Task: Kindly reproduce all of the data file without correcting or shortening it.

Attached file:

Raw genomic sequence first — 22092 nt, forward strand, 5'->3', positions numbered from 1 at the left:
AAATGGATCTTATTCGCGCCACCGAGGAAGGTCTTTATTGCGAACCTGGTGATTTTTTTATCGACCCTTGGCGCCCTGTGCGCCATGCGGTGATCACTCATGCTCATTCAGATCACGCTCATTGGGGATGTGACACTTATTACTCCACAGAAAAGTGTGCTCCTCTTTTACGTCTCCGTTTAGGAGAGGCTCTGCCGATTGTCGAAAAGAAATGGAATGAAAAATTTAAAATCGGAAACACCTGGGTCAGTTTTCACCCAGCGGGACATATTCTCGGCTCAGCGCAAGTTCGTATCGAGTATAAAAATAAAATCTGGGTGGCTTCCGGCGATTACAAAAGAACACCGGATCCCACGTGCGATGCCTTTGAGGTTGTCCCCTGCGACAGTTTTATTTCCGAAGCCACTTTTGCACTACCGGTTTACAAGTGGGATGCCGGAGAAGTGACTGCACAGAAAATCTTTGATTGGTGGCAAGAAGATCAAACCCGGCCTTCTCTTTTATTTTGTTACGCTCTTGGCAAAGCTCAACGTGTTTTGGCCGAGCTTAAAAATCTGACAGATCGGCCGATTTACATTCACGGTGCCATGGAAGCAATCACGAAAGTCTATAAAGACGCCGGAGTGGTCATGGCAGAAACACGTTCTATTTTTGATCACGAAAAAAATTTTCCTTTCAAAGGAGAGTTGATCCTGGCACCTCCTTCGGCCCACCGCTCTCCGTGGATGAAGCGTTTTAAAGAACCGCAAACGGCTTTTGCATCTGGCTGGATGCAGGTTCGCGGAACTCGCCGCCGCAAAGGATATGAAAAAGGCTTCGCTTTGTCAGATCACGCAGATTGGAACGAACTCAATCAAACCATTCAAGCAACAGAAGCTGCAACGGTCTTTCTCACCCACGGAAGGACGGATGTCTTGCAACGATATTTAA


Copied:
Raw genomic sequence first — 22092 nt, forward strand, 5'->3', positions numbered from 1 at the left:
AAATGGATCTTATTCGCGCCACCGAGGAAGGTCTTTATTGCGAACCTGGTGATTTTTTTATCGACCCTTGGCGCCCTGTGCGCCATGCGGTGATCACTCATGCTCATTCAGATCACGCTCATTGGGGATGTGACACTTATTACTCCACAGAAAAGTGTGCTCCTCTTTTACGTCTCCGTTTAGGAGAGGCTCTGCCGATTGTCGAAAAGAAATGGAATGAAAAATTTAAAATCGGAAACACCTGGGTCAGTTTTCACCCAGCGGGACATATTCTCGGCTCAGCGCAAGTTCGTATCGAGTATAAAAATAAAATCTGGGTGGCTTCCGGCGATTACAAAAGAACACCGGATCCCACGTGCGATGCCTTTGAGGTTGTCCCCTGCGACAGTTTTATTTCCGAAGCCACTTTTGCACTACCGGTTTACAAGTGGGATGCCGGAGAAGTGACTGCACAGAAAATCTTTGATTGGTGGCAAGAAGATCAAACCCGGCCTTCTCTTTTATTTTGTTACGCTCTTGGCAAAGCTCAACGTGTTTTGGCCGAGCTTAAAAATCTGACAGATCGGCCGATTTACATTCACGGTGCCATGGAAGCAATCACGAAAGTCTATAAAGACGCCGGAGTGGTCATGGCAGAAACACGTTCTATTTTTGATCACGAAAAAAATTTTCCTTTCAAAGGAGAGTTGATCCTGGCACCTCCTTCGGCCCACCGCTCTCCGTGGATGAAGCGTTTTAAAGAACCGCAAACGGCTTTTGCATCTGGCTGGATGCAGGTTCGCGGAACTCGCCGCCGCAAAGGATATGAAAAAGGCTTCGCTTTGTCAGATCACGCAGATTGGAACGAACTCAATCAAACCATTCAAGCAACAGAAGCTGCAACGGTCTTTCTCACCCACGGAAGGACGGATGTCTTGCAACGATATTTAA